Time Management

More business books have been written about time management and achieving goals than any other topic. There are great techniques for doing things more efficiently, such as handling a piece of paper once or how to manage interruptions. However, if you perform the wrong task efficiently, you are not managing your time. The starting place for time management is to know your underlying purpose. You need to have a philosophy both for your business and yourself. Bear in mind you will sleep better at night if your business & personal philosophy are similar.

 

Your philosophy should describe the big picture. If you know what you want to accomplish with your business, then you can accurately allocate your resources. This applies to money, talent and time. Peter Drucker said “It is more important to do the right thing than to do things right”. If you can communicate your philosophy to your staff, you will have a corporate culture. Nothing can lead your business to success more than a great corporate culture.

 

With all the information coming in on a daily basis, speed-reading seems to be an important skill to acquire. Having a philosophy and knowing what you want is a more fundamental skill. For example if you take one minute to decide that you do not need to read a 50,000 word book then you essentially have read 50,000 words per minute.

 

Unless you have a specific reason to withhold information from employees, keep them informed. Let everyone know the company’s plans and performance. This wasn’t as important in the old days, with pigeonhole job descriptions. However, in the knowledge economy every individual must be empowered.  Nothing gives people more power than knowledge.

 

Avoid exceptions, they are always more expensive than expected. There will always be a client, who will ask for something just outside of what you are in business for. Learn to say NO! We were in the business of installing office computers and business software. One client who had just purchased 10 computers for his office asked if we could install a computer at his home. We should have said no but we agreed. After setting up the computer, we were asked to install some software for the kids. We should have said no but we agreed. After setting up the software, we were asked if the dancing rabbit should be singing. We left.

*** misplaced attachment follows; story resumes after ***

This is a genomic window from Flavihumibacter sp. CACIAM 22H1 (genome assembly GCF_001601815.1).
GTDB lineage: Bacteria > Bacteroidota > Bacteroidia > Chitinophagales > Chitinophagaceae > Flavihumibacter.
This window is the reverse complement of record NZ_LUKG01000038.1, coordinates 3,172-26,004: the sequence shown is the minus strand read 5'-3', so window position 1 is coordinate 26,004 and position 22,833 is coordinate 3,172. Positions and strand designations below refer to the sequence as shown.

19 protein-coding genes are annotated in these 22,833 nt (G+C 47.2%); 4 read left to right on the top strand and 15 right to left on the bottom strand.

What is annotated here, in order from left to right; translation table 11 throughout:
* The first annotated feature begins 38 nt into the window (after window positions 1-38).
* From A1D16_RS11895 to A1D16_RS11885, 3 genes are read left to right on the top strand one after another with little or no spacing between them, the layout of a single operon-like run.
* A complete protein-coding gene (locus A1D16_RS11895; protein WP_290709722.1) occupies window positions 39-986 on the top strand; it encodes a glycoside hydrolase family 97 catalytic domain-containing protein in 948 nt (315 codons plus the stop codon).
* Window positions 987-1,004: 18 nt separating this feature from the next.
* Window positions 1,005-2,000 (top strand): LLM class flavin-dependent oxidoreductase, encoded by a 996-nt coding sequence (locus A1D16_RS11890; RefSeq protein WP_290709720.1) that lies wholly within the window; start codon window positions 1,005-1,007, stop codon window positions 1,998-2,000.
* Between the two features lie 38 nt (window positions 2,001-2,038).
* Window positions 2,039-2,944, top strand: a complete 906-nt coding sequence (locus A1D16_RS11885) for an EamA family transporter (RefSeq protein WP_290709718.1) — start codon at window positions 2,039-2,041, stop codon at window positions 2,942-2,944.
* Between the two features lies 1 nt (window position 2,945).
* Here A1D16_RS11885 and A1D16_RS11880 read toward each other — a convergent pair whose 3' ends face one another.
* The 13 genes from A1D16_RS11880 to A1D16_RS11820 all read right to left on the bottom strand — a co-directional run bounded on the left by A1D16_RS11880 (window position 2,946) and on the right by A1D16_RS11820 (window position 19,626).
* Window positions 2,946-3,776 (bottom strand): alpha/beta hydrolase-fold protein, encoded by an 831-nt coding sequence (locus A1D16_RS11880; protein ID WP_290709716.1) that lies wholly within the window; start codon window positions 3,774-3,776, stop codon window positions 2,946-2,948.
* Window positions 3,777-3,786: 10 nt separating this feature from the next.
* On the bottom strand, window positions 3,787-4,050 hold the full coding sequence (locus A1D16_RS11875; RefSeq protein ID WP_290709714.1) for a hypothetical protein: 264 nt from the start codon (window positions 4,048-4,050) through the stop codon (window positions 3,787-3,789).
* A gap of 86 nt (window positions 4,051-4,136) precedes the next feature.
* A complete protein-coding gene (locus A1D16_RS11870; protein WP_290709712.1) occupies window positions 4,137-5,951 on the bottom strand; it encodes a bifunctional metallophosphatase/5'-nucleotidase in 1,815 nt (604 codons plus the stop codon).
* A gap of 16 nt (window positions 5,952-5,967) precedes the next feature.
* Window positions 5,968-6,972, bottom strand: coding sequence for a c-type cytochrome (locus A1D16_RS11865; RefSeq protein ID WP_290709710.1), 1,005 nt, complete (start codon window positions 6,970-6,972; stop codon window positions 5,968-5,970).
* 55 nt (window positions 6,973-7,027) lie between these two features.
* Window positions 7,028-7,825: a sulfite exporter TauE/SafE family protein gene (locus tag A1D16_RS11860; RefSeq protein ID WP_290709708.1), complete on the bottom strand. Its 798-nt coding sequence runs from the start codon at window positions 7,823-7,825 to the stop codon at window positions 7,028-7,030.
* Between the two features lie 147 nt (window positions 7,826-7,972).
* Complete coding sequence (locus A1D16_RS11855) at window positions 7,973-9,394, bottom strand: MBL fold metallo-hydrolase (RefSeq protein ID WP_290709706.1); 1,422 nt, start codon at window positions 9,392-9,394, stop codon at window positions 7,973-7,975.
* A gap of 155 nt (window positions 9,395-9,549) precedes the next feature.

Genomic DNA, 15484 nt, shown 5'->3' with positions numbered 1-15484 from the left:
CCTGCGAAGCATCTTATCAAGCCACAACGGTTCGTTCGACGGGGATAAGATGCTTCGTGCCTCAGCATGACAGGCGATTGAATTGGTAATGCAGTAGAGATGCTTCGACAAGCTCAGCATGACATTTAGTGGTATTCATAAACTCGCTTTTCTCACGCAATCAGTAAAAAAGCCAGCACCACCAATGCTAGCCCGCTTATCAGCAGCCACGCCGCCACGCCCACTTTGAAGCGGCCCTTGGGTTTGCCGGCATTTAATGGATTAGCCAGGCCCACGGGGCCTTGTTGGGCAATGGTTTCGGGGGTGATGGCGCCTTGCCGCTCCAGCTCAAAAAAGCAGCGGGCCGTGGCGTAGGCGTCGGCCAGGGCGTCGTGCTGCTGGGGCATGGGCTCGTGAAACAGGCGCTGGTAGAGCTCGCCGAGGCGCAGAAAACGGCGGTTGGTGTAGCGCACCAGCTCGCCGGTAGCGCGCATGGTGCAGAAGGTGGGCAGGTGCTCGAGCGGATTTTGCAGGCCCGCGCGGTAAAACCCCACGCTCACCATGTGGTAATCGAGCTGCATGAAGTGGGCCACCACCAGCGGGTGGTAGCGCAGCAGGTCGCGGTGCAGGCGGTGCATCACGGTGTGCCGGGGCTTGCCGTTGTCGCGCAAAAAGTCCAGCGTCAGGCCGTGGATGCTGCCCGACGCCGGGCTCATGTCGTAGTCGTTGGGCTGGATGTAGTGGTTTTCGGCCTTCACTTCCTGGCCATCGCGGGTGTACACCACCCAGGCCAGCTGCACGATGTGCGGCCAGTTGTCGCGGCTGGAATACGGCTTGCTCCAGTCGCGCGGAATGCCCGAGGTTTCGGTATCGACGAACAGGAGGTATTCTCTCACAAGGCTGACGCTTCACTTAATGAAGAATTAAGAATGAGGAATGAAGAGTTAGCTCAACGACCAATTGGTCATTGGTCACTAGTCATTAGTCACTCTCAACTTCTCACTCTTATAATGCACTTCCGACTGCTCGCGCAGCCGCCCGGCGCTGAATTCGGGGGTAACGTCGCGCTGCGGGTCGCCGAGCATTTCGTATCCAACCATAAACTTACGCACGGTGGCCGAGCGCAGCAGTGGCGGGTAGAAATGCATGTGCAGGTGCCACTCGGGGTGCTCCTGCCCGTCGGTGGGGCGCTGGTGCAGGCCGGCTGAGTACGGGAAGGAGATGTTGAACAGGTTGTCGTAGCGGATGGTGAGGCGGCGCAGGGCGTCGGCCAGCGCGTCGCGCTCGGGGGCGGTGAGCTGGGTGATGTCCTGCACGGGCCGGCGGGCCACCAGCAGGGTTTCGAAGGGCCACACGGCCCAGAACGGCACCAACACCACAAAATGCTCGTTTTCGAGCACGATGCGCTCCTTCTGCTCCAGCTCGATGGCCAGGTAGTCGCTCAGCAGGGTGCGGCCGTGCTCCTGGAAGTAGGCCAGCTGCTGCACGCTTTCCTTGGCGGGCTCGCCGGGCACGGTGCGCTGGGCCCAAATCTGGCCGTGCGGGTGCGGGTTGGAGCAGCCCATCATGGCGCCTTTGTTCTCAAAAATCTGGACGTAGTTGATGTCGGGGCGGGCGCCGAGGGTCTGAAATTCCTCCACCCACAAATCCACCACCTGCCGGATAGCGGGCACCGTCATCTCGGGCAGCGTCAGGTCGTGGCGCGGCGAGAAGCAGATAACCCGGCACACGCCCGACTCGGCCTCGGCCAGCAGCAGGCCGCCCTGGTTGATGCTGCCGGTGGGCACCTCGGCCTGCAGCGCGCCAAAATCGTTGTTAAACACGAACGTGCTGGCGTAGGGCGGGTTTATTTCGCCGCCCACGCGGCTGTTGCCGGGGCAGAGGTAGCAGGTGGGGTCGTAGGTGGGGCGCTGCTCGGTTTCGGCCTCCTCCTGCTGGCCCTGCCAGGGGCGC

Personally, I love to think! However, thinking should not be required. If a situation is likely to come up again, develop a system to handle it. Then you don't have to rethink the solution. Build a policies & procedures manual. Come up with a system were everyone can contribute to it. Remember,  “making a permanent improvement everyday”; should also apply to every staff member. Every complaint, whether from a customer or from an employee, points to an area that should be improved. Don’t just handle the complaint; find a way to prevent it in the future. Improving the quality of both internal and external processes will reduce, instead of increase hassles.  

 

One of the pleasures of business is leveraging your time for your clients. If you spend one hour improving your product so that it saves each of your clients one hour of time, you have made a substantial impact. This is just as true with other aspects of your business. If you can reduce bottlenecks in processing an order or in delivery, you benefit not just the current customer but also all future customers. Sometimes it is necessary to spend one hour doing something that saves one client one hour but keep in mind that you have not grown your business.  

 

Keep the big picture in mind when you decide what projects to take on. The clients will pull you in multiple directions. Making a short term profit on a project that is not part of your business plan will at the very least postpone your goals and perhaps derail your entire business plan.

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